The menu offers a familiar item, puréed black bean soup, next to an exotic one, huatape verde de mariscos, which is a complex tomatillo, onion, garlic, and white wine broth thickened with masa. The wondrous soup is filled with tender mussels, buttery scallops, and soft shrimp. The dish is a bargain $10 meal and a sure hangover cure. Several people at my table weren’t too jazzed by the pork pozole, but I’m a sucker for the sturdy liquid from braised pork simmered with quajillo peppers until it reaches a spicy, smoky, almost tomato flavor. Whole kernels of hominy float next to chunks of tender pork that break apart at the touch of a fork. Season it your way. The pozole is served with a plate of thinly sliced cabbage and radishes, chopped cilantro, and a pinch of ground oregano.

Tex-Mex fans, beware. When you order the queso fundido, you won’t receive a melamine bowl filled with melted Velveeta. Instead, you’ll find hot cheese nirvana with bubbling white Oaxacan cheese mixed with chorizo, mushroom, or poblano. Spoon the melted cheese into a warm corn tortilla, and add a touch of one of the two side salsas. One is a rusty red concoction of arbol chiles, cilantro, and tomatillo. The other is a blend of pasillo pepper, cilantro, and red onion.

Shrimp tostadas are gringo-friendly. Each of the three tostadas is topped with a handful of shrimp lightly tossed in Mexican crema mixed with chipotle, onions, tomatoes, and fresh cilantro. I love the ceviche at Stephan Pyles, but Komali’s generous portion of snapper marinated in lime juice with slices of avocado is the best I’ve tried in a long time. Both items are summer friendly, especially when paired with a nice white wine.

Unfortunately, Komali’s anemic wine list makes such a pairing difficult. Of all the cuisines in the world, the complex flavors of Mexican food scream for wines that harmonize with them. Servers weren’t much help pairing our dishes with the short list of wines from Argentina, Mexico, Chile, and Spain. Until they get this situation fixed, I’d point you to the stellar list of close to 100 tequilas. They offer vertical flights (blanco, reposado, and anejo varieties of the same brand of tequila) or horizontal ones (three samples of the same variety, but different brands). If you need assistance with tequila, grab a seat in the bar, and ask Leann Berry, whom you might recognize if you frequented Ciudad. She has designed some delightful concoctions, including a brilliant sweet and sour tamarind margarita, which I think is the best version of this classic Mexican drink north of Ixtapa.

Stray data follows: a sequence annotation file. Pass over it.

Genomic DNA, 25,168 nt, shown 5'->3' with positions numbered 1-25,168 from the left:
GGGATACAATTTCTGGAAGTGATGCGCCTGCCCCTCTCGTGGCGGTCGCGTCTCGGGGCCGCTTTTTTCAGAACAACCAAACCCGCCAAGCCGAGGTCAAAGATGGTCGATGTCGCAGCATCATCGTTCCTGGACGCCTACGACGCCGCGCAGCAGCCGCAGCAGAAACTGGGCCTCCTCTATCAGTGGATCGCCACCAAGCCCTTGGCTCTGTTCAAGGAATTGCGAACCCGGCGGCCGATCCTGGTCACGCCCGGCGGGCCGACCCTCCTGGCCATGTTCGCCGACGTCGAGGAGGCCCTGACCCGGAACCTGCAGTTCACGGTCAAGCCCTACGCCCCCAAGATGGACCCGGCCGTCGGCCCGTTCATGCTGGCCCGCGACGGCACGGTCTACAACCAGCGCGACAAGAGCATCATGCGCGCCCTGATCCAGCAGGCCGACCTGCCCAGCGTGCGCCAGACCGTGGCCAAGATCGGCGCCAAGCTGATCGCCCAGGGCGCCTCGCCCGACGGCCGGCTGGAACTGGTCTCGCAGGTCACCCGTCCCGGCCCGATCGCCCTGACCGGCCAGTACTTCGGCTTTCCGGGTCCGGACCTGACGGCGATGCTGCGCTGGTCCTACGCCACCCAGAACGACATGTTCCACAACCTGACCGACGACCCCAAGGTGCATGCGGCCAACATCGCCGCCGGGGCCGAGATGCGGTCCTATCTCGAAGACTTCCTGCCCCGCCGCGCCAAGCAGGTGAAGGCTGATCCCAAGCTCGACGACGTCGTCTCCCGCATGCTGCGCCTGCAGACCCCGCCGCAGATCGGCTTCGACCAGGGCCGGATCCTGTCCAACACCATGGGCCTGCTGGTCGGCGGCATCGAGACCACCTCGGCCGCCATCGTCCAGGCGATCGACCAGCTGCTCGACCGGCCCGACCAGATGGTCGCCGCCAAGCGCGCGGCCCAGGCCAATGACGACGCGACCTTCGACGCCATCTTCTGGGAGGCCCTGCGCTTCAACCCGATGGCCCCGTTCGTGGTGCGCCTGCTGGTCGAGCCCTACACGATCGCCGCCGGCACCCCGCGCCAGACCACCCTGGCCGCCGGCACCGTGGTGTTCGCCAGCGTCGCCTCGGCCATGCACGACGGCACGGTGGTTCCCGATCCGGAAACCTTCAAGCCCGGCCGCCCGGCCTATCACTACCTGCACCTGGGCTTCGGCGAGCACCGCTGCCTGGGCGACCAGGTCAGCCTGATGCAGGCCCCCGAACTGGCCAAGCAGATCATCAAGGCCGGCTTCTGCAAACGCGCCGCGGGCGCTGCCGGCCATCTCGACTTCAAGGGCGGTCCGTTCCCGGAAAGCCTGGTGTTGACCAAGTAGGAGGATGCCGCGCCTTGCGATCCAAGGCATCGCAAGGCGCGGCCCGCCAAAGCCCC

Dinner service begs you to follow the appetizer, salad, entrée format, and, naturally, this being Dallas, Komali has a steak-and-potatoes option. But here the 8-ounce pan-seared filet rests in a rich, rusty almendrado sauce that translates loosely into a béchamel with tomatoes and crushed almonds. A lovely ball of fried goat cheese sits atop the beef, and the plate is filled to capacity with fried potatoes and mixed vegetables. The kitchen uses chef Salum’s grandmother’s recipe for albóndigas en salsa de pasilla (Mexican meatballs). Bordering on bland, the ground pork and beef is mixed with rice and a touch of mint. The accompanying side of rice is simply scented with cilantro. The dish gets a slight kick from the pasilla sauce made from dried peppers and tomatoes.

komali_03 Tamalitos del dia, photography by Kevin Marple

Skip the chiles rellenos stuffed with crab. It might sound good, but the delicate crab is overpowered by the poblano pepper. Instead, treat yourself to one of the wonders of the culinary world, the black mole from Oaxaca. The dark, almost purple sauce is served over chicken and topped with sesame seeds. The sweet and burnt flavors fade in and out of the rich mixture of ancho and guajillo peppers, tortillas, onion, garlic, and unsweetened chocolate, and then end with a mild cinnamon finish.

Unlike the hearty cuisine, Komali’s contemporary interior design, created by Julio Quiñones, is slick and stark. The bleak exterior is forgotten once you open the door. The first thing you see isn’t a human; it’s a striking Italian sandstone sculpture of half a face that doubles as a chair. It shocks you into feeling you’ve just walked into an art museum instead of a restaurant. To the right is the bar area with a long communal table and a row of banquettes backed by floor-to-ceiling windows. The art installation in the main dining room is a pastel yellow and blue tiled mosaic fireplace covered with three-dimensional ceramic objects and broken pottery. All of the walls are covered with sisal, a fiber made from agave leaves, and painted white.

I gasped the first time I walked in, but after sitting in a corner booth, I found the main dining room austere. And the strip of mirror above the booths at eye level is dreadfully unsettling for those of us who do not like to watch ourselves eat.

Abraham Salum has succeeded in creating a stylish restaurant with a focus on regional Mexican cuisine. I enjoyed my meals at Komali, but I’d like to see him take a few more chances with his menu. “We did my lengua, muendo, and beef tripe tacos for brunch one day,” Salum says. “We thought the staff would end up eating it, but we sold out.” That Facebook page is adding new friends every day who appreciate the difference between Mexican and Tex-Mex.

For more information about Komali, visit our restaurant guide.

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